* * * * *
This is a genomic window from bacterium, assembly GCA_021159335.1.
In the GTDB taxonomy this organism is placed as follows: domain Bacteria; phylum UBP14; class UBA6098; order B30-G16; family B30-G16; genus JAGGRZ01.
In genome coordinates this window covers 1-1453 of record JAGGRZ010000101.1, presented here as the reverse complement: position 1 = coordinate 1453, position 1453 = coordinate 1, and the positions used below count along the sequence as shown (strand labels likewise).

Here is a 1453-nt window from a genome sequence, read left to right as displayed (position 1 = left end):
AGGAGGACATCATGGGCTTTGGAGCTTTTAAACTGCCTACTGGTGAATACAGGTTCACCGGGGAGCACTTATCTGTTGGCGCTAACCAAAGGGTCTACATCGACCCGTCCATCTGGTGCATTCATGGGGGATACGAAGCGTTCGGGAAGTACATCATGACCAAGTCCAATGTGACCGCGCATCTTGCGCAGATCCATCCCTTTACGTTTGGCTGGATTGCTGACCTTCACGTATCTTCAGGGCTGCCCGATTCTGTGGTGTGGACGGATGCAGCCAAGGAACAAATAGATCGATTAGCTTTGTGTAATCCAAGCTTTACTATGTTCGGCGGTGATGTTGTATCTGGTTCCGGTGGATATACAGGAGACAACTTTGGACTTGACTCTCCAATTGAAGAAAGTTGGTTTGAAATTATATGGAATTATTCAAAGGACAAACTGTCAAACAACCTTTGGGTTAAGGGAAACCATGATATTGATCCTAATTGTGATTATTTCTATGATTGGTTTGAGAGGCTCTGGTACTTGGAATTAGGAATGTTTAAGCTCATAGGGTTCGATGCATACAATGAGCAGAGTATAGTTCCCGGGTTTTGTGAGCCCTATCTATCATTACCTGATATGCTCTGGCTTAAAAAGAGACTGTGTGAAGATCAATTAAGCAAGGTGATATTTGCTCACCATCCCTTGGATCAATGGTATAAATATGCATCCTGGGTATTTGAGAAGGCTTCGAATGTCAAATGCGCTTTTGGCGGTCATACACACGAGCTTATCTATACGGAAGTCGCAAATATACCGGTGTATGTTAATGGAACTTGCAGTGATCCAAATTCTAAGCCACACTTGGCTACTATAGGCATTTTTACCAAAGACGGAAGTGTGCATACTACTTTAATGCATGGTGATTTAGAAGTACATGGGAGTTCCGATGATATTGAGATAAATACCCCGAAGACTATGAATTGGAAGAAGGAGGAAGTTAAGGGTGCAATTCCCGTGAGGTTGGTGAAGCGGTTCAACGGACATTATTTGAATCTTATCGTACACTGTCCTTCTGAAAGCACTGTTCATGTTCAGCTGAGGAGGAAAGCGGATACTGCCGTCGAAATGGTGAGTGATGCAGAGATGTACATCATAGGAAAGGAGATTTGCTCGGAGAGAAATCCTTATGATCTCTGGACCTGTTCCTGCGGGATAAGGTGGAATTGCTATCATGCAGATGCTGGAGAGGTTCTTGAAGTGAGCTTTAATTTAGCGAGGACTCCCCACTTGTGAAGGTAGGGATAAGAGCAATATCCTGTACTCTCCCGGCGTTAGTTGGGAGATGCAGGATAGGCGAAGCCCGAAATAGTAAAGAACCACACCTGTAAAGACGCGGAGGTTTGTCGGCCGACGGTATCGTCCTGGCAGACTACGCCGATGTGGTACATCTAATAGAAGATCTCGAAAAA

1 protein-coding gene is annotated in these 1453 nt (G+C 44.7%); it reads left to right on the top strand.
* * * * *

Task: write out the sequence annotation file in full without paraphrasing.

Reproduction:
This is a genomic window from bacterium, assembly GCA_021159335.1.
In the GTDB taxonomy this organism is placed as follows: domain Bacteria; phylum UBP14; class UBA6098; order B30-G16; family B30-G16; genus JAGGRZ01.
In genome coordinates this window covers 1-1453 of record JAGGRZ010000101.1, presented here as the reverse complement: position 1 = coordinate 1453, position 1453 = coordinate 1, and the positions used below count along the sequence as shown (strand labels likewise).

Here is a 1453-nt window from a genome sequence, read left to right as displayed (position 1 = left end):
AGGAGGACATCATGGGCTTTGGAGCTTTTAAACTGCCTACTGGTGAATACAGGTTCACCGGGGAGCACTTATCTGTTGGCGCTAACCAAAGGGTCTACATCGACCCGTCCATCTGGTGCATTCATGGGGGATACGAAGCGTTCGGGAAGTACATCATGACCAAGTCCAATGTGACCGCGCATCTTGCGCAGATCCATCCCTTTACGTTTGGCTGGATTGCTGACCTTCACGTATCTTCAGGGCTGCCCGATTCTGTGGTGTGGACGGATGCAGCCAAGGAACAAATAGATCGATTAGCTTTGTGTAATCCAAGCTTTACTATGTTCGGCGGTGATGTTGTATCTGGTTCCGGTGGATATACAGGAGACAACTTTGGACTTGACTCTCCAATTGAAGAAAGTTGGTTTGAAATTATATGGAATTATTCAAAGGACAAACTGTCAAACAACCTTTGGGTTAAGGGAAACCATGATATTGATCCTAATTGTGATTATTTCTATGATTGGTTTGAGAGGCTCTGGTACTTGGAATTAGGAATGTTTAAGCTCATAGGGTTCGATGCATACAATGAGCAGAGTATAGTTCCCGGGTTTTGTGAGCCCTATCTATCATTACCTGATATGCTCTGGCTTAAAAAGAGACTGTGTGAAGATCAATTAAGCAAGGTGATATTTGCTCACCATCCCTTGGATCAATGGTATAAATATGCATCCTGGGTATTTGAGAAGGCTTCGAATGTCAAATGCGCTTTTGGCGGTCATACACACGAGCTTATCTATACGGAAGTCGCAAATATACCGGTGTATGTTAATGGAACTTGCAGTGATCCAAATTCTAAGCCACACTTGGCTACTATAGGCATTTTTACCAAAGACGGAAGTGTGCATACTACTTTAATGCATGGTGATTTAGAAGTACATGGGAGTTCCGATGATATTGAGATAAATACCCCGAAGACTATGAATTGGAAGAAGGAGGAAGTTAAGGGTGCAATTCCCGTGAGGTTGGTGAAGCGGTTCAACGGACATTATTTGAATCTTATCGTACACTGTCCTTCTGAAAGCACTGTTCATGTTCAGCTGAGGAGGAAAGCGGATACTGCCGTCGAAATGGTGAGTGATGCAGAGATGTACATCATAGGAAAGGAGATTTGCTCGGAGAGAAATCCTTATGATCTCTGGACCTGTTCCTGCGGGATAAGGTGGAATTGCTATCATGCAGATGCTGGAGAGGTTCTTGAAGTGAGCTTTAATTTAGCGAGGACTCCCCACTTGTGAAGGTAGGGATAAGAGCAATATCCTGTACTCTCCCGGCGTTAGTTGGGAGATGCAGGATAGGCGAAGCCCGAAATAGTAAAGAACCACACCTGTAAAGACGCGGAGGTTTGTCGGCCGACGGTATCGTCCTGGCAGACTACGCCGATGTGGTACATCTAATAGAAGATCTCGAAAAA

1 protein-coding gene is annotated in these 1453 nt (G+C 44.7%); it reads left to right on the top strand.